Blind runner Henry Wanyoike (right) finishes the 21 km half-marathon in a time of 1:25:14 to place 8th in the field. Running with him is Joseph Kibunja. (Photo 21 © Les Tan/Red Sports)
Lung Wen Jie (left, in red) and Lung Wei Si head down the stretch towards the finish line. Wen Jie finished in 1:15:35 while Wen Si was 6 seconds behind in 1:15.41. (Photo 22 © Ng Cheng Cong/Red Sports)
Actress Tan Kheng Hua running for charity. (Photo 23 © Ng Cheng Cong/Red Sports)
“I finished!” Andrew Ng finishing the half-marathon in 2:34:59. (Photo 24 © Ng Cheng Cong/Red Sports)
Mark Balakrishnan of the Anglo-Chinese Junior College (ACJC) at the end of the half-marathon. He finished in 1:32:14, placing him in 24th place among all male runners. A full contingent of ACJC, Hwa Chong Institution and Raffles Junior College runners were spotted at the race. (Photo 25 © Les Tan/Red Sports)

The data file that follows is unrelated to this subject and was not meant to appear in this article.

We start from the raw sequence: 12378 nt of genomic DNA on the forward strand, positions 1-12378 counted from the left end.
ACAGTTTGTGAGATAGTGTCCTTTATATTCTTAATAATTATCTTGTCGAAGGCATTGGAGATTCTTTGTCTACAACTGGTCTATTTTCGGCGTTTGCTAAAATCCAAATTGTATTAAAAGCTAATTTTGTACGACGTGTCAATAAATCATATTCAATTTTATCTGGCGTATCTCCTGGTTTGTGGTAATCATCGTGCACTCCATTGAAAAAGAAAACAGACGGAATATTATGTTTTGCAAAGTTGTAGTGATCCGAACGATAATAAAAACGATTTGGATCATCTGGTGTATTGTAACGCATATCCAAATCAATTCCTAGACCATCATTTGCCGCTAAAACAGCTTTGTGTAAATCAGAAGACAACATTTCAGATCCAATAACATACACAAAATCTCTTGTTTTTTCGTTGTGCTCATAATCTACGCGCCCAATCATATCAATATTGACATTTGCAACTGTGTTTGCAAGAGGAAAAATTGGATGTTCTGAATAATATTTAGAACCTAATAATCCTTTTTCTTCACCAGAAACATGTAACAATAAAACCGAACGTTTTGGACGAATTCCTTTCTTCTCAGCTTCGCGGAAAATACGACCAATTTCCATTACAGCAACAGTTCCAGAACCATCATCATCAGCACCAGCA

No sweat. A handy towel and eyes focused on the finish line bring Ho Hui Ping home in a time of 1:11:46. (Photo 26 © Ng Cheng Cong/Red Sports)
A runner in a wedding dress. We haven’t figured out if she was running to or away from a wedding. (Photo 27 © Ng Cheng Cong/Red Sports)
Who’s the lucky groom? (Photo 27 © Ng Cheng Cong/Red Sports)
George Tse finishing his marathon in a time of 3:45:9, placing him in the top 5% of male runners. (Photo 25 © Les Tan/Red Sports)
Ed’s note: Most of the time, the focus is on the podium winners. I thought it would be inspiring to turn the lens on the rest of us who plod along at a different pace but who still do our best to finish the race. So I hope you enjoyed this picture spread which I believe is the biggest picture spread on the Singapore Marathon you’ll find in town. Enjoy! Les, editor+photographer.
n.b. The Singapore Marathon is also known as the Standard Chartered Singapore Marathon or Stanchart Marathon.